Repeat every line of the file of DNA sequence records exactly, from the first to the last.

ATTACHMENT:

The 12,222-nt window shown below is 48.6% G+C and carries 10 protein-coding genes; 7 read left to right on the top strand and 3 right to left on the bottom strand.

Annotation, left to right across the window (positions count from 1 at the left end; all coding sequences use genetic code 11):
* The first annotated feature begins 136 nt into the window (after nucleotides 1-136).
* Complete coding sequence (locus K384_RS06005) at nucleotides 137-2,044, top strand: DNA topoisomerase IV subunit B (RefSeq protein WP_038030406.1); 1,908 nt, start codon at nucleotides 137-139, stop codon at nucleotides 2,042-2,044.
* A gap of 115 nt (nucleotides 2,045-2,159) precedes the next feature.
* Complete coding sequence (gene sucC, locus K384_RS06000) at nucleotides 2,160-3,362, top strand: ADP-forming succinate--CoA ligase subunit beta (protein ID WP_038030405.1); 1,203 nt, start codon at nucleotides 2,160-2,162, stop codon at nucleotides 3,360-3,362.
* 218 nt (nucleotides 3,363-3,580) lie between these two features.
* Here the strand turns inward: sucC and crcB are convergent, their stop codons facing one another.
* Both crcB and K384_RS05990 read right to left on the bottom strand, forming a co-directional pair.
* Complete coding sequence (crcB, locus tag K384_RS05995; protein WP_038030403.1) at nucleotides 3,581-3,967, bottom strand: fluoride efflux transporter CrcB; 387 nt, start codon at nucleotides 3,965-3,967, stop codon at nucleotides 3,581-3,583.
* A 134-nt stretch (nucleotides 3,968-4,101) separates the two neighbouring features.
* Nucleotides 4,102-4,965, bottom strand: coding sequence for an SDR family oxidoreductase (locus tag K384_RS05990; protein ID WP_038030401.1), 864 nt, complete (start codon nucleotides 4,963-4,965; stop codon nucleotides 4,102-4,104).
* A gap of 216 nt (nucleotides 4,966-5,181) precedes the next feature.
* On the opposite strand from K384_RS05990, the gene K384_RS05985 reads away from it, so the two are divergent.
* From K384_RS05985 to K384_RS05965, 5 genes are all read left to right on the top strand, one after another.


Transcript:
The 12,222-nt window shown below is 48.6% G+C and carries 10 protein-coding genes; 7 read left to right on the top strand and 3 right to left on the bottom strand.

Annotation, left to right across the window (positions count from 1 at the left end; all coding sequences use genetic code 11):
* The first annotated feature begins 136 nt into the window (after nucleotides 1-136).
* Complete coding sequence (locus K384_RS06005) at nucleotides 137-2,044, top strand: DNA topoisomerase IV subunit B (RefSeq protein WP_038030406.1); 1,908 nt, start codon at nucleotides 137-139, stop codon at nucleotides 2,042-2,044.
* A gap of 115 nt (nucleotides 2,045-2,159) precedes the next feature.
* Complete coding sequence (gene sucC, locus K384_RS06000) at nucleotides 2,160-3,362, top strand: ADP-forming succinate--CoA ligase subunit beta (protein ID WP_038030405.1); 1,203 nt, start codon at nucleotides 2,160-2,162, stop codon at nucleotides 3,360-3,362.
* 218 nt (nucleotides 3,363-3,580) lie between these two features.
* Here the strand turns inward: sucC and crcB are convergent, their stop codons facing one another.
* Both crcB and K384_RS05990 read right to left on the bottom strand, forming a co-directional pair.
* Complete coding sequence (crcB, locus tag K384_RS05995; protein WP_038030403.1) at nucleotides 3,581-3,967, bottom strand: fluoride efflux transporter CrcB; 387 nt, start codon at nucleotides 3,965-3,967, stop codon at nucleotides 3,581-3,583.
* A 134-nt stretch (nucleotides 3,968-4,101) separates the two neighbouring features.
* Nucleotides 4,102-4,965, bottom strand: coding sequence for an SDR family oxidoreductase (locus tag K384_RS05990; protein ID WP_038030401.1), 864 nt, complete (start codon nucleotides 4,963-4,965; stop codon nucleotides 4,102-4,104).
* A gap of 216 nt (nucleotides 4,966-5,181) precedes the next feature.
* On the opposite strand from K384_RS05990, the gene K384_RS05985 reads away from it, so the two are divergent.
* From K384_RS05985 to K384_RS05965, 5 genes are all read left to right on the top strand, one after another.